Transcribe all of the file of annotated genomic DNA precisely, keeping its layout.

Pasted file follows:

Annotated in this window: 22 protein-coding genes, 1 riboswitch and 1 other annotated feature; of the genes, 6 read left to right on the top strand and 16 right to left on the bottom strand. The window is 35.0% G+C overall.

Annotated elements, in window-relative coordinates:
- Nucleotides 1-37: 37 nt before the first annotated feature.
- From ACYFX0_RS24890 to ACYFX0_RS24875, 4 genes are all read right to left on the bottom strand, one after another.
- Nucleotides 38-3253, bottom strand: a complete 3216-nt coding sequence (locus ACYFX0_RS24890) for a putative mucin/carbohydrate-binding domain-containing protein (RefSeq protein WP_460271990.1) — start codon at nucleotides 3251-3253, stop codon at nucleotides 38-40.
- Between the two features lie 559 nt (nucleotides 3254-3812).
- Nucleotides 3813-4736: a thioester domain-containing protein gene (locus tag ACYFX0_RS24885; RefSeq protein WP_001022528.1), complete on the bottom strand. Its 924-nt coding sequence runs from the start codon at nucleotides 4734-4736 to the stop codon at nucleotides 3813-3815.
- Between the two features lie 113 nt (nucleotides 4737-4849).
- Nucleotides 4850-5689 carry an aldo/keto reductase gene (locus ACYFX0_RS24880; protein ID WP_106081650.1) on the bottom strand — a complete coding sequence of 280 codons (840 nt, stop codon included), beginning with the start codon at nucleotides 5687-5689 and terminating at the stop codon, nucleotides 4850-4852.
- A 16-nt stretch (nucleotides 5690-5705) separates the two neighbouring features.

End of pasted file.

Annotated in this window: 22 protein-coding genes, 1 riboswitch and 1 other annotated feature; of the genes, 6 read left to right on the top strand and 16 right to left on the bottom strand. The window is 35.0% G+C overall.

Annotated elements, in window-relative coordinates:
- Nucleotides 1-37: 37 nt before the first annotated feature.
- From ACYFX0_RS24890 to ACYFX0_RS24875, 4 genes are all read right to left on the bottom strand, one after another.
- Nucleotides 38-3253, bottom strand: a complete 3216-nt coding sequence (locus ACYFX0_RS24890) for a putative mucin/carbohydrate-binding domain-containing protein (RefSeq protein WP_460271990.1) — start codon at nucleotides 3251-3253, stop codon at nucleotides 38-40.
- Between the two features lie 559 nt (nucleotides 3254-3812).
- Nucleotides 3813-4736: a thioester domain-containing protein gene (locus tag ACYFX0_RS24885; RefSeq protein WP_001022528.1), complete on the bottom strand. Its 924-nt coding sequence runs from the start codon at nucleotides 4734-4736 to the stop codon at nucleotides 3813-3815.
- Between the two features lie 113 nt (nucleotides 4737-4849).
- Nucleotides 4850-5689 carry an aldo/keto reductase gene (locus ACYFX0_RS24880; protein ID WP_106081650.1) on the bottom strand — a complete coding sequence of 280 codons (840 nt, stop codon included), beginning with the start codon at nucleotides 5687-5689 and terminating at the stop codon, nucleotides 4850-4852.
- A 16-nt stretch (nucleotides 5690-5705) separates the two neighbouring features.